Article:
Tytus Golas, Tidio
Don’t Eat Alone
I'm a big fan of the book Never Eat Alone's thesis. I attempt to schedule as many lunch meetings as possible. Because I enjoy getting to know our new workers, new hires will schedule a lunch meeting with me as part of their onboarding process. Setting up a 1:1 lunch with me is actually on the checklist for new hires. It turns out to be an excellent method to become acquainted with everyone and their various characteristics. Then I attempt to fill in the gaps with 1:1 lunches with coworkers, friends, and so on. I eat by myself when I'm too weary or need a break, but I prefer to take a genuine lunch and utilize time to socialize, and I encourage everyone at Engagio to do the same.
Before I leave for the day, I attempt to catch up on tasks like following up on a meeting or sending emails. I usually leave work between the hours of 6:00 and 7:00 p.m. That's sometimes made possible by having to pick up my kid from one of her activities, such as gymnastics.
Axel Hernborg, Tripplo.com
Get An Assistant
Sometimes, administrative tasks can take up a lot of your time that could be better spent doing something else. Getting an assistant to handle some of these more mundane, repetitive tasks can help you refocus your energy on more important things. If there isn't enough money in the budget to hire someone, you have other options. Look into the possibility of an AI assistant that can help automate certain office duties.
Lily Yu, Oak Springs Realty
Unplug and Let Creativity Carry You
This productivity quote from Arianna Huffington always stuck with me: “Ninety-nine percent of the time it’s not urgent and to create a culture where you are constantly plugged in and expected to be always-on is to create a culture of burnout.” A person's cognitive performance should not be measured by quantity. Quality and impact matter much more. A creative person cannot let themself become overwhelmed by a crowded inbox or other manual tasks that feel urgent but are actually frivolous. We need to be tactful to disrupt the culture of burnout that has overtaken so many workplaces. It ruins people's creativity and morale.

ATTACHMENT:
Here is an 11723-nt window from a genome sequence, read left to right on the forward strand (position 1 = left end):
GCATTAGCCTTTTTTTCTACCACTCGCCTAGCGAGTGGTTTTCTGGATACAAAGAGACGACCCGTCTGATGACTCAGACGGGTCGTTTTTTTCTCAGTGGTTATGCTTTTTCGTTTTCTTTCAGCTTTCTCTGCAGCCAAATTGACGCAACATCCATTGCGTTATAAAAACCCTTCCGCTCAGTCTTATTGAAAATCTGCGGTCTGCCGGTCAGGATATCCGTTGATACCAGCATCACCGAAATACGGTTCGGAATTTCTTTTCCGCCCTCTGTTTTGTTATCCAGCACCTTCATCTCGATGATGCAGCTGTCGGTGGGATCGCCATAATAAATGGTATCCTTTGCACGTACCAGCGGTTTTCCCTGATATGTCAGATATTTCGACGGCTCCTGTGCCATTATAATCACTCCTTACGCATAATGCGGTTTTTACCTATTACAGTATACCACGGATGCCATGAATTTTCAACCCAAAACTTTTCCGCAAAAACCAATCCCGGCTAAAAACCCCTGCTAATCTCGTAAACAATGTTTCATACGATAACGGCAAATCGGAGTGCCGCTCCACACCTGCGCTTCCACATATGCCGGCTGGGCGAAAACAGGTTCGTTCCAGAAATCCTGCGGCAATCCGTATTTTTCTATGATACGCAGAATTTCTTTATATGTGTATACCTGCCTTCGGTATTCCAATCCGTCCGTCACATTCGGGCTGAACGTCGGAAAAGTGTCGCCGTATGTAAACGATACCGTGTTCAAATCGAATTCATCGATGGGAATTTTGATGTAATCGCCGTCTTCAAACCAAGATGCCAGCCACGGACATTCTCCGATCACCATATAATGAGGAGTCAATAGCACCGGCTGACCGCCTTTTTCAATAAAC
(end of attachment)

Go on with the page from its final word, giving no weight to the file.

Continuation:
Anne-Marie Faiola, Bramble Berry
Clean Your Desk to Balance Multiple Tasks
Clean your desk before working to be productive in balancing tasks. It declutters both your mind and workplace. As a result, you gain clarity with business responsibilities and decisions.
Start by segregating your necessities, then remove what isn’t. Remember to always begin with segregation to prevent stress. Clean your desk one area at a time. Don’t think about trying to clean everything. It’ll overwhelm you. Establish this habit, and you’ll improve your mental health even with the challenges of being a CEO.
Danavir Sarria, Rooftop Squad
Use Automation to Help Manage Your Time
One productivity tip for CEOs is to use automation to help manage their time. For example, I use Zapier to automate a lot of my workflows. Zapier is a tool that helps you connect different apps so that you can automate tasks between them. For example, I have a Zap that automatically adds new leads from my website form to my Salesforce account. This saves me time because I don't have to manually add the leads myself.
Another productivity tip for CEOs is to focus on tasks that are important but not urgent. Many times, we get bogged down in tasks that are urgent but not important, and this can prevent us from focusing on what's really important. Instead, try focusing on the high-impact tasks.
Rick Elmore, Simply Noted
Practicing Mediation Every Day
To have a proper work-life balance, having a clear perspective on where I want to spend my energy is incredibly important. I prefer doing meditations for at least 10-15 mins every day. With regular mediation, I'm able to focus on my present without dwelling on overthinking about the future work. This takes my imagination and creativity to the next level which helps me to complete my task sooner. Without meditation, I'm not able to work more efficiently while being calm. This leads to more stress and less work.
Meera Watts, Siddhi Yoga International Pte. Ltd.
Keep Emails Short
Minimize the amount of time you spend on emails by keeping them short and to the point. Set a maximum of three to five minutes for each email. If a message requires more time than that to type, consider setting up a quick call instead. Additionally, make sure to spend no more than one hour per day going through your inbox. This is a quick way to give yourself more time for other important priorities. It also prevents you from becoming a slave to your email, which can be a huge drain on your energy.
John DiBella, NetLocal Digital Marketing